Moreover, the exhaustion doctrine is a "total" exhaustion rule. That is, "a district court must dismiss habeas petitions containing both unexhausted and exhausted claims [('mixed' petitions)]." Lundy, 455 U.S. at 522. At the time Lundy was decided, there was no statute of limitations on the filing of federal habeas petitions. The enactment in 1996 of a one-year limitations period for § 2254 habeas petitions,*fn2 however, "'has altered the context in which the choice of mechanisms for handling mixed petitions is to be made.'" Crews v. Horn, 360 F.3d 146, 151 (3d Cir. 2004) (quoting Zarvela v. Artuz, 254 F.3d 374, 379 (2d Cir.), cert. denied, 534 U.S. 1015 (2001)). Because of the one-year limitations period, dismissal of a timely-filed mixed petition may forever bar a petitioner from returning to federal court. "Staying a habeas petition pending exhaustion of state remedies is a permissible and effective way to avoid barring from federal court a petitioner who timely files a mixed petition." Crews, 360 F.3d at 151. Indeed, the Court of Appeals for the Third Circuit has held that "when an outright dismissal could jeopardize the timeliness of a collateral attack, a stay is the only appropriate course of action." Crews, 360 F.3d at 154.

The Supreme Court has somewhat limited the stay-and-abeyance rule announced in Crews.

[S]tay and abeyance should be available only in limited circumstances. ... [S]tay and abeyance is only appropriate when the district court determines there was good cause for the petitioner's failure to exhaust his claims first in state court. Moreover, even if a petitioner had good cause for that failure, the district court would abuse its discretion if it were to grant him a stay when his unexhausted claims are plainly meritless.

On the other hand, it likely would be an abuse of discretion for a district court to deny a stay and to dismiss a mixed petition if the petitioner had good cause for his failure to exhaust, his unexhausted claims are potentially meritorious, and there is no indication that the petitioner engaged in intentionally dilatory litigation tactics. In such circumstances, the district court should stay, rather than dismiss, the mixed petition. ... For the same reason, if a petitioner presents a district court with a mixed petition and the court determines that stay and abeyance is inappropriate, the court should allow the petitioner to delete the unexhausted claims and to proceed with the exhausted claims if dismissal of the entire petition would unreasonably impair the petitioner's right to obtain federal relief.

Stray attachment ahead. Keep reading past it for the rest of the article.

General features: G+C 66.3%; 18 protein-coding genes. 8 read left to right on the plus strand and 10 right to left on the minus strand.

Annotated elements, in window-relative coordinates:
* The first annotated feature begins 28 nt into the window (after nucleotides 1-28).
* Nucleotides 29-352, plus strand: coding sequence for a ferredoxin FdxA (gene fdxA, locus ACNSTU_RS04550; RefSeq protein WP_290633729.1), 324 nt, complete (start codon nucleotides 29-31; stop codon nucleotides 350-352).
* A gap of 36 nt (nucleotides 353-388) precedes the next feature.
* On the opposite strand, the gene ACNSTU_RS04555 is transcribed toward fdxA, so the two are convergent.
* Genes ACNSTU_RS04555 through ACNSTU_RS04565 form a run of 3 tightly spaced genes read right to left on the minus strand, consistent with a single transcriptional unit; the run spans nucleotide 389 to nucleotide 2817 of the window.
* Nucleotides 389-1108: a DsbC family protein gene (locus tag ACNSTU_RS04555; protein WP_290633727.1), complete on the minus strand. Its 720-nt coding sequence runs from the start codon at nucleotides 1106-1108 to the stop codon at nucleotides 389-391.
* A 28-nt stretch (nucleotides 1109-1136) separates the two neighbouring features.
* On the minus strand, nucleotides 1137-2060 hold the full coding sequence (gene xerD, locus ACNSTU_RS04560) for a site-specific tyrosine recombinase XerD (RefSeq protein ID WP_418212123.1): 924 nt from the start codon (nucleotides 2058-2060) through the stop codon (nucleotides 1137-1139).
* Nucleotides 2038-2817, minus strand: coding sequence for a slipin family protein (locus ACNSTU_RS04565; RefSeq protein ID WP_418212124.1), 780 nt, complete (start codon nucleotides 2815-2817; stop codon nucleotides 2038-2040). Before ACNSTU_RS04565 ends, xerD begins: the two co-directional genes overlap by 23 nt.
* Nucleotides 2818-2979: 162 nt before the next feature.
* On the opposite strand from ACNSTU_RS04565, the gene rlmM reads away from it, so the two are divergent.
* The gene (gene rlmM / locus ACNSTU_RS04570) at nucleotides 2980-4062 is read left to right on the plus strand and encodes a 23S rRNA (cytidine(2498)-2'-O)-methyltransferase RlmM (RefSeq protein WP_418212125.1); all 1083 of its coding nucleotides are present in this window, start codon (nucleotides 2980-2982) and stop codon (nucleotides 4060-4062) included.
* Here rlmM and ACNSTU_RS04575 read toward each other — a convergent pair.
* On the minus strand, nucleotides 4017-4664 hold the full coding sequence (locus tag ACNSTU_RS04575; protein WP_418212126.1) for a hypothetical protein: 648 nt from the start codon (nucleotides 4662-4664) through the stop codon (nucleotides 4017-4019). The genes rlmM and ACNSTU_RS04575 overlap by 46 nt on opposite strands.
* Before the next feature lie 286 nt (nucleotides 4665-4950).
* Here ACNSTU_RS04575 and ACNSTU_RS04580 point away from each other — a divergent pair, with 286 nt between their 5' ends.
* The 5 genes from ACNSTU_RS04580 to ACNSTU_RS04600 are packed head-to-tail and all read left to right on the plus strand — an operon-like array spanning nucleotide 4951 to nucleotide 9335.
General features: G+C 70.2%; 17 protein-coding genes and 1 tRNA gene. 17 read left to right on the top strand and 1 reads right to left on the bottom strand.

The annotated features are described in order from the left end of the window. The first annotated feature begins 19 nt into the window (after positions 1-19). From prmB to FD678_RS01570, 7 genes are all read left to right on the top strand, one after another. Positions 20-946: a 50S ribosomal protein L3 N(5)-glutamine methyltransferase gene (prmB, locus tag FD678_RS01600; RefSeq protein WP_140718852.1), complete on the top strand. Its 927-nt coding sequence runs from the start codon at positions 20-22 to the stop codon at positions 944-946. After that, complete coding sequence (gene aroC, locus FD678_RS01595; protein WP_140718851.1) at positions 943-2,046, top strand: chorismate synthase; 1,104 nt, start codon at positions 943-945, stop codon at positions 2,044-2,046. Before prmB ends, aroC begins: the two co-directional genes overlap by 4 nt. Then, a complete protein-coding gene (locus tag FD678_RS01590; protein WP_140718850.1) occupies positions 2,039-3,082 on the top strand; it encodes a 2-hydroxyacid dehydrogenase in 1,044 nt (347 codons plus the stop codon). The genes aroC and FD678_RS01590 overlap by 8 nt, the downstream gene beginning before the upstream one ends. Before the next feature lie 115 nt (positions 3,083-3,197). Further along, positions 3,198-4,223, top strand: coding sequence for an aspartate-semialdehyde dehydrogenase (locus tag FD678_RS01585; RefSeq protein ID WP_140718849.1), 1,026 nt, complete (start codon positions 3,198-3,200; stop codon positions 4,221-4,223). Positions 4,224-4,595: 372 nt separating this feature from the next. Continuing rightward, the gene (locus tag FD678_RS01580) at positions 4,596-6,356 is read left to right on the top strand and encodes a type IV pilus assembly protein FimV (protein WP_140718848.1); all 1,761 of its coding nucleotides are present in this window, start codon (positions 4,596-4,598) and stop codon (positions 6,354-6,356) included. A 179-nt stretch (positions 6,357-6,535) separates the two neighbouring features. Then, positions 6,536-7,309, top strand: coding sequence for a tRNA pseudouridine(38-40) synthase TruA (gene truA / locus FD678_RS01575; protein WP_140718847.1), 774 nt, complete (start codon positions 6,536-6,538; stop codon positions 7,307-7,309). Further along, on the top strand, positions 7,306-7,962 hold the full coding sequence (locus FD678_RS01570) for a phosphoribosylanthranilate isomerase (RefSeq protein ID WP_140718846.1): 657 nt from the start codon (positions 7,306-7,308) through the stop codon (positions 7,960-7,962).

Rhines v. Weber, 544 U.S. 269, 277-78 (2005) (citations omitted).

Even where stay and abeyance is appropriate, the district court's discretion in structuring the stay is limited by the timeliness concerns reflected in the one-year statute of limitations. "Thus, district courts should place reasonable time limits on a petitioner's trip to state court and back." Id. at 278. See also Crews, 360 F.3d at 154 ("If a habeas petition is stayed, the petitioner should be given a reasonable interval, normally 30 days, to file his application for state post-conviction relief, and another reasonable interval after the denial of that relief to return to federal court. If a petitioner fails to meet either time-limit, the stay should be vacated nunc pro tunc.") (citations omitted).